Thursday, April 22, 2010

Earth Day 2010

Writer and filmmaker Jon Bowermaster is a six-time grantee of the National Geographic Expeditions Council; his recently concluded Oceans 8 Project took him and his teams around the world by sea kayak to the Aleutian Islands, Vietnam, French Polynesia, Argentina, Gabon, Croatia, Tasmania and Antarctica. Seeing the world from the seat of a sea kayak has given Bowermaster a unique look at both the health of the planet's oceans and the lives of the people who depend on them.

For Earth Day, here's a transcript of his introduction to a panel discussion that he moderated on oceans at last week's Skoll World Forum in Oxford:

For years, for centuries, we’ve treated the ocean like one big receptical. We've tossed things into it, never really considering what the future of that would be. We've used the ocean as a seemingly infinite resource – take and take and take and now we’re all starting to pay the price. Now we have plastic gyres in several locations around the world, where plastic spins to such a degree that there is now six times as much plastic as plankton. At the mouths of 400 of the biggest rivers around the world, there are now growing dead zones, due to nitrogens and phosphorous that are being spread downriver from agricultural run-off and industrial pollution.

Climate change has a couple of different impacts. There are increased sea levels, which we're seeing slowly. You know, I’ve traveled around the planet in an odd way, often by foot and small sailboat and by sea kayak. And everywhere we've gone, around the world, people have told us that they are seeing more storms, more frequent storms and more violent storms. As the sea surface temperature warms, it means there are more storms. That is due largely to a changing climate. The other part of climate change which we're seeing is the evil twin of global warming, which is acidification. For all of the CO2 that goes into the atmosphere, a fair amount dumps into the sea. My favorite statistic is this: 1 million tons of acid go into the ocean every day, which is the equivalent of 24 million Volkswagen bugs. Every day. So we’ve not been very kind to the ocean.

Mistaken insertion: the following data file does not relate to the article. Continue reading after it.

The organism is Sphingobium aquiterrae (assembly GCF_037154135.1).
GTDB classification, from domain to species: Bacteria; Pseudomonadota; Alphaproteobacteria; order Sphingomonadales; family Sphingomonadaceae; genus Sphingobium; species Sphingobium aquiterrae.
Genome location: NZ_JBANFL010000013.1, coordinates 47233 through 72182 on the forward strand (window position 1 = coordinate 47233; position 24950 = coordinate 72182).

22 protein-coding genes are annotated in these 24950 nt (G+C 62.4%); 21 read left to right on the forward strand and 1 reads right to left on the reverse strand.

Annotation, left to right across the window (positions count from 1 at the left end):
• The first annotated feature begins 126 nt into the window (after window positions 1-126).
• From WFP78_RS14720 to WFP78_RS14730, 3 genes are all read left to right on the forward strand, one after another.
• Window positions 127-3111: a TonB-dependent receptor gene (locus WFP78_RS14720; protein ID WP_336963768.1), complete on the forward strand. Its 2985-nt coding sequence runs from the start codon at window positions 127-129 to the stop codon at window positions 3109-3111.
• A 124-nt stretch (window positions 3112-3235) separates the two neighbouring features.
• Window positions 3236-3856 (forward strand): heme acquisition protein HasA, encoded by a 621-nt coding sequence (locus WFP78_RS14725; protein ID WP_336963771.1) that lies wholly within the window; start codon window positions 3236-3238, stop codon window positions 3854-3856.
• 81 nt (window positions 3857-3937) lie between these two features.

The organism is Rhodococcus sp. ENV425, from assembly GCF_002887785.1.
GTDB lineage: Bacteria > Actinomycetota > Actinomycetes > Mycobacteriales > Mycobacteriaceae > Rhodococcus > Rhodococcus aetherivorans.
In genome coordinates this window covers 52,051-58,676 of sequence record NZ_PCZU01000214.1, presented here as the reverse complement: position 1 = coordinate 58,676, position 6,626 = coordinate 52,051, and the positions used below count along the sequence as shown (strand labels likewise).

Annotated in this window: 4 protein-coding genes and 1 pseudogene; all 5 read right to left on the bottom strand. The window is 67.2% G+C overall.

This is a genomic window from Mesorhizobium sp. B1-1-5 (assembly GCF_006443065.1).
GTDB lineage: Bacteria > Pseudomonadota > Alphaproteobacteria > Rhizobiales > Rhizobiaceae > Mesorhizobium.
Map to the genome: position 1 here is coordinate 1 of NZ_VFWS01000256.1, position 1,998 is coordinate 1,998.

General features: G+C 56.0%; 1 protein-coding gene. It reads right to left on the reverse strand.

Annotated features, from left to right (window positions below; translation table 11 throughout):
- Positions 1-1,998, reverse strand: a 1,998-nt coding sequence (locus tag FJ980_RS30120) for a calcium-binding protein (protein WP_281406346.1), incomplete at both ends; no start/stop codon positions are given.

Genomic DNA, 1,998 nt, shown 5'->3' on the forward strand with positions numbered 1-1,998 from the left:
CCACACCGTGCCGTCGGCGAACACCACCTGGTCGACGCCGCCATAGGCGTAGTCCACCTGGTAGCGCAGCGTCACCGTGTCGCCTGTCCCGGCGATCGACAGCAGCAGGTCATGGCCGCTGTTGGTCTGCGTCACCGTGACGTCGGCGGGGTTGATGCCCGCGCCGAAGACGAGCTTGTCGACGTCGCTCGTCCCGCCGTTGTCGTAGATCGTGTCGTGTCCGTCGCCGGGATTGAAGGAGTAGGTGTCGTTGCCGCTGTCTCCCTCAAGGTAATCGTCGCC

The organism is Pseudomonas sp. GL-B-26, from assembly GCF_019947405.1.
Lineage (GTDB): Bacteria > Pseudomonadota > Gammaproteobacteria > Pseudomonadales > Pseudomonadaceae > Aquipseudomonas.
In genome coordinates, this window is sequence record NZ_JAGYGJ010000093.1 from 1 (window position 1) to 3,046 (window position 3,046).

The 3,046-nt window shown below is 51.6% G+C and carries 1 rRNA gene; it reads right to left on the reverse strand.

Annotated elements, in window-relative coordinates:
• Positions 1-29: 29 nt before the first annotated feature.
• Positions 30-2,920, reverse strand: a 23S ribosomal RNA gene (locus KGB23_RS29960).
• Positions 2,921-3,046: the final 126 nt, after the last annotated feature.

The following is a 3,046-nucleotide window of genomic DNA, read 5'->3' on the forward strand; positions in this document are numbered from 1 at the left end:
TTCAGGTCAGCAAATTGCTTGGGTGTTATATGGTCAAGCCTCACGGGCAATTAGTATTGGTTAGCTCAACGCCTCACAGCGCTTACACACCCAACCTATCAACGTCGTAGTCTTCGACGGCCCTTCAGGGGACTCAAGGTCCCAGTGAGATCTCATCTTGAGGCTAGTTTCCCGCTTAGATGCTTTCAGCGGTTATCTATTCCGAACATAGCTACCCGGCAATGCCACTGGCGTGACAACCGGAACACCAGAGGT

We’ve taken, taken, taken – primarily fish. Ninety percent of fish that once were in the sea are now largely gone. The World Wildlife Fund predicts that by 2050, all the fish that we know will be gone. The greatest example of that single species right now that we are watching is blue fin tuna, which the WWF says will be gone by 2012. Mitsubishi Co is buying 40 percent of all the frozen blue fin tuna that arrives in Tokyo now. They're stashing it. Storing it. Because they know that blue fin will soon be gone. To date, the record price paid for a solitary blue fin at Tsukiji market in Tokyo was $177,000 but Mistubishi is gambling that once the blue fin is gone from the wild, they'll be able to sell a blue fin for $500,000 or maybe for $1 million. In our lifetimes, we may see a $1 million blue fin.

There are some bright spots, some hope spots (such as the Marine Stewardship Council and its work). We’re making more and more attempts to set pieces of the ocean aside, similar to what we’ve done with land. The statistic is that 12 percent of land is set aside, but the set-aside for oceans so far is less than 1 percent. That portion is increasing and as governments and NGOs get more powerful, hopefully that number will grow."


Labels: , , , , ,


Post a Comment

Subscribe to Post Comments [Atom]

<< Home